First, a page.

Our friend Joanna is good for many things, and one of those things she does is make sure we get the heck out of El Centro once in a while. Whenever we visit, our time is so short and there’s so much to learn in the historic center of Mérida. We love to walk about. Somehow, it takes a good bit of prodding to lure us elsewhere.
But Joanna did. Shortly after we settled, Joanna whisked us away to the Eco Museo de Cacao, which is set up on a real cocoa plantation in Tikul, about an hour-and-a-half from the city. After admiring some exhibits we encountered a young man in costume who wordlessly gestured for all us to follow. He led us to a clearing with benches and what appeared to be an altar. As he sounded his conch shell, several other actors in native garb approached, barefoot, down paths from the woods behind the altar. After the reenactment, the leader guided us to a hut where (English-speaking) docents explained the cocoa-making process, and we were finally given samples of hot cocoa and seasonings like chile, allspice and cinnamon with which to experiment. (I went overboard with the chile, ruining my drink). Another visitor took this video.
As a souvenir, I bought a T-shirt, and some chocolate to take home. The chocolate had almonds and oregano mixed in, and it tasted like … what you’d expect. It’s an interesting flavor, not revolting but not quite something I’ll crave in the future.
Mid-trip, we were delighted when another good friend, Yucatango, got us to enjoy a Thai restaurant in the north-east of town, and to experience the Alta Brisa shopping mall, where “Sale” signs are in English, and the Prada store is across the way from a store called Baby Upscale. Then we went to City Center, where the very spiffy La Europea makes life in Yucatán more tolerable for wine lovers. It’s probably a trap to opine about the malling of a city that’s marketed as a charming Maya time-warp of simple, unpretentious living. Here, we really see a glimpse of an aspirational middle class with disposable income. It is what it is, and it puts the Centro in context. And I’ll probably be driving to Europea then and again, especially if I ever feel homesick for Fairfield County.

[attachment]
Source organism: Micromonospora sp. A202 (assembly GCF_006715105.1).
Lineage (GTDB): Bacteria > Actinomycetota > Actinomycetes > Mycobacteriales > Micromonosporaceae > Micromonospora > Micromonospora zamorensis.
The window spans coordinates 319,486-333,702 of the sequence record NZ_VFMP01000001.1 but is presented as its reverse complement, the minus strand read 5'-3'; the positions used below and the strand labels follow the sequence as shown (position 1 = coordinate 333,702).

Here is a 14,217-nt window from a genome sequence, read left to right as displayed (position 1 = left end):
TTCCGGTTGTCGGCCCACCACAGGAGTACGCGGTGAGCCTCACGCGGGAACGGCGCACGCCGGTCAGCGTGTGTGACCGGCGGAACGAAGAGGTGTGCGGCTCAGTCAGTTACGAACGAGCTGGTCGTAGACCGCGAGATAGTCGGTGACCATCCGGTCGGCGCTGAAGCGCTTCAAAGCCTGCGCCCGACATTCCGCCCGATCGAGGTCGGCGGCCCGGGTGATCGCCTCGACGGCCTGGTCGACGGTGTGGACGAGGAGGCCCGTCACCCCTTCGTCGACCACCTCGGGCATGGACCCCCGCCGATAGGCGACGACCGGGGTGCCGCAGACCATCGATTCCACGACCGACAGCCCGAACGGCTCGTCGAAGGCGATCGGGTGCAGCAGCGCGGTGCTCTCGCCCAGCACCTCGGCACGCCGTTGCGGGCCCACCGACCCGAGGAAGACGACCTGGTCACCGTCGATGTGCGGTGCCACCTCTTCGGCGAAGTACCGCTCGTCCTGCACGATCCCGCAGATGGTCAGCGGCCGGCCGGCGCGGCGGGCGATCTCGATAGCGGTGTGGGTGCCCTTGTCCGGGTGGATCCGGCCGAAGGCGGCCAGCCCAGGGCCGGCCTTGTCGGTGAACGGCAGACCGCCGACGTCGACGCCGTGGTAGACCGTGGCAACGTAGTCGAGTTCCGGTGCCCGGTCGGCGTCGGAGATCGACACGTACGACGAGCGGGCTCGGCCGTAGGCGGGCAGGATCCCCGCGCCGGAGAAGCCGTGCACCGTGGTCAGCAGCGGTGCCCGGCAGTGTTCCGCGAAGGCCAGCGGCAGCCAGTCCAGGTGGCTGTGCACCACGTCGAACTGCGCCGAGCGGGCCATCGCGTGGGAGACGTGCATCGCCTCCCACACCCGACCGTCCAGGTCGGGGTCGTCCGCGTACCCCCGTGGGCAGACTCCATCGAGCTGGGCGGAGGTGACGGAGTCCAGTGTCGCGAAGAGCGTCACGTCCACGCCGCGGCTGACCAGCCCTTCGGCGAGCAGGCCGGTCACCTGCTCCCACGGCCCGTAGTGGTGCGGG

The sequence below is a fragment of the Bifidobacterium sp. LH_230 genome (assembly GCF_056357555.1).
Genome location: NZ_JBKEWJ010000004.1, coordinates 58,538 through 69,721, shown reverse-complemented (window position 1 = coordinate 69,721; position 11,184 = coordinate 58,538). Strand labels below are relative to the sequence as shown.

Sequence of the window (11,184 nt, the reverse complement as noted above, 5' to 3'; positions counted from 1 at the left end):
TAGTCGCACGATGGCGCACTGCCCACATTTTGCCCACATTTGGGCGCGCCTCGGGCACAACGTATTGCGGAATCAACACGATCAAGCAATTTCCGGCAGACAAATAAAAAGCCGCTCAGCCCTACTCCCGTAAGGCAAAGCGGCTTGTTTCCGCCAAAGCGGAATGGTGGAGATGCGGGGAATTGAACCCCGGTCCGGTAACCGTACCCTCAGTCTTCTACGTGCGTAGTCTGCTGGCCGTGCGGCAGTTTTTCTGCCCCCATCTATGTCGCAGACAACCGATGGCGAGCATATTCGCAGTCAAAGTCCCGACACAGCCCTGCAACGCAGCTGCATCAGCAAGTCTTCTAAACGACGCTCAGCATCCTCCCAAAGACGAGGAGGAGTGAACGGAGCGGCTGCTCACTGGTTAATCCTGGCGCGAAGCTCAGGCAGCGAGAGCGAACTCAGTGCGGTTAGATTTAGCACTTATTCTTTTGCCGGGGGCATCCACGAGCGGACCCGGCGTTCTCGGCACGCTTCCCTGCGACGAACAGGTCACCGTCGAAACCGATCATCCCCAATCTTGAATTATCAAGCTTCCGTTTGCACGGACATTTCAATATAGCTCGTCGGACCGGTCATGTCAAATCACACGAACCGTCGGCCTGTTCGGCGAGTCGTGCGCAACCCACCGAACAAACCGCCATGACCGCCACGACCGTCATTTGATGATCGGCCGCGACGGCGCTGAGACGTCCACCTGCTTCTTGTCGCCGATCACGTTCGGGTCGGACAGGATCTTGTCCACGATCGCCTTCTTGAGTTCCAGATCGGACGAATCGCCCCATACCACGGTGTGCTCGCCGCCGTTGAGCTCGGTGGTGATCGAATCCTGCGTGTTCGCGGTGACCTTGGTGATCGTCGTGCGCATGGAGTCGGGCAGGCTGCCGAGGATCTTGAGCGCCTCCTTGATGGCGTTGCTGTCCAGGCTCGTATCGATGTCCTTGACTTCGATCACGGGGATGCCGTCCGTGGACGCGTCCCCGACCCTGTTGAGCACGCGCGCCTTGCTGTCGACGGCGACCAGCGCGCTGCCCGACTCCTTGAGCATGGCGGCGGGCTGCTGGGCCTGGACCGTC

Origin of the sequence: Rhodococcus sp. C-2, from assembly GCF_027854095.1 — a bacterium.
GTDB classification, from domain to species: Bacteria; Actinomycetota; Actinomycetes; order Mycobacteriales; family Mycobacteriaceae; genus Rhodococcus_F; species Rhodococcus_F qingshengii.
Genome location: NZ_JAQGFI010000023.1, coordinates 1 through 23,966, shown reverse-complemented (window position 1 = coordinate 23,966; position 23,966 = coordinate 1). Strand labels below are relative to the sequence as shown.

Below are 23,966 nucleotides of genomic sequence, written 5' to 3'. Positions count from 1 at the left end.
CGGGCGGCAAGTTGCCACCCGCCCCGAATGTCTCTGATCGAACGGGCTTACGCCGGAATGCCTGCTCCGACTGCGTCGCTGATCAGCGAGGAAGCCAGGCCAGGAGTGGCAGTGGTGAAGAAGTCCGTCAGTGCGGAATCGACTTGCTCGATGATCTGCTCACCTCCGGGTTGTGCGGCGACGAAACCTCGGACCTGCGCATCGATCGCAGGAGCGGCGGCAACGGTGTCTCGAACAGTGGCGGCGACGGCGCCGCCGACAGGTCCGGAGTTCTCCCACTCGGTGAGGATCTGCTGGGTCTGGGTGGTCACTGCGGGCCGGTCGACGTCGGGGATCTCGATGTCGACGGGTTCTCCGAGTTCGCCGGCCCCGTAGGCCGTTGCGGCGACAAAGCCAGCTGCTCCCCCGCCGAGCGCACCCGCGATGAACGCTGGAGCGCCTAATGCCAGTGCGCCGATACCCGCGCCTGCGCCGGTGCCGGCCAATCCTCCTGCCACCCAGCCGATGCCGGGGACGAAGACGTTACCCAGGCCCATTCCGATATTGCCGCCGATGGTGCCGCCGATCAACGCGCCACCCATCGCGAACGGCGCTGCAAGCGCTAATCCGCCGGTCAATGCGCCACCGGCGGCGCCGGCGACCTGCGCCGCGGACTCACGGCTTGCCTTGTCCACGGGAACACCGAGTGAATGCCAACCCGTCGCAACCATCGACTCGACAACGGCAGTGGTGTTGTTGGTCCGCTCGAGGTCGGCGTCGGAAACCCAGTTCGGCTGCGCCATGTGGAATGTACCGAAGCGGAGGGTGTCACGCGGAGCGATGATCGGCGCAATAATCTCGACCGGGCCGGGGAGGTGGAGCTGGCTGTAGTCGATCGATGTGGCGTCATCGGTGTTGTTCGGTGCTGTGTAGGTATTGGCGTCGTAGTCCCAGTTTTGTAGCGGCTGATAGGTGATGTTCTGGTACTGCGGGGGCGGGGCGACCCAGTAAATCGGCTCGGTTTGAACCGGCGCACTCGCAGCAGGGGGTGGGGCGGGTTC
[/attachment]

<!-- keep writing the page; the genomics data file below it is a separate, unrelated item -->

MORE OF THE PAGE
Fast forward to our last night in Mérida, when our hearts were heavy, and we wanted to mark the occasion with something memorable. I was thinking of some light fare in the Centro, maybe at Rosas y Xocolate. But Joanna and Jorge had another, less tourist-y idea: Tacos PM, which turned out to be shorthand for a very popular mini-chain in town: Los Taquitos de P.M. (P.M. stands for poca madre, the meaning of which I won’t go into).
Delicioso. And a perfect choice overall. Here we were among the first to be seated (we had an early flight the next morning) along the Prolongación Paseo de Montejo, well beyond our Centro walking zone. The place filled up pretty quickly with attractive couples and families. Paul and I were the only gringos there. And the food was outstanding. We had the tacos al pastor on flour tortillas (Joanna recommended that over my normal corn tortilla to better complement the meat.)
Across the street, there’s a rockin’ place pushing wings and burgers, playing American football on video screens, plus another (empty) restaurant featuring salads. The whole scene seemed to foreshadow our trip back to the States.
And the next day, there we were…back in the U.S., and happy to have seen a little more of the growing suburbia north of El Centro.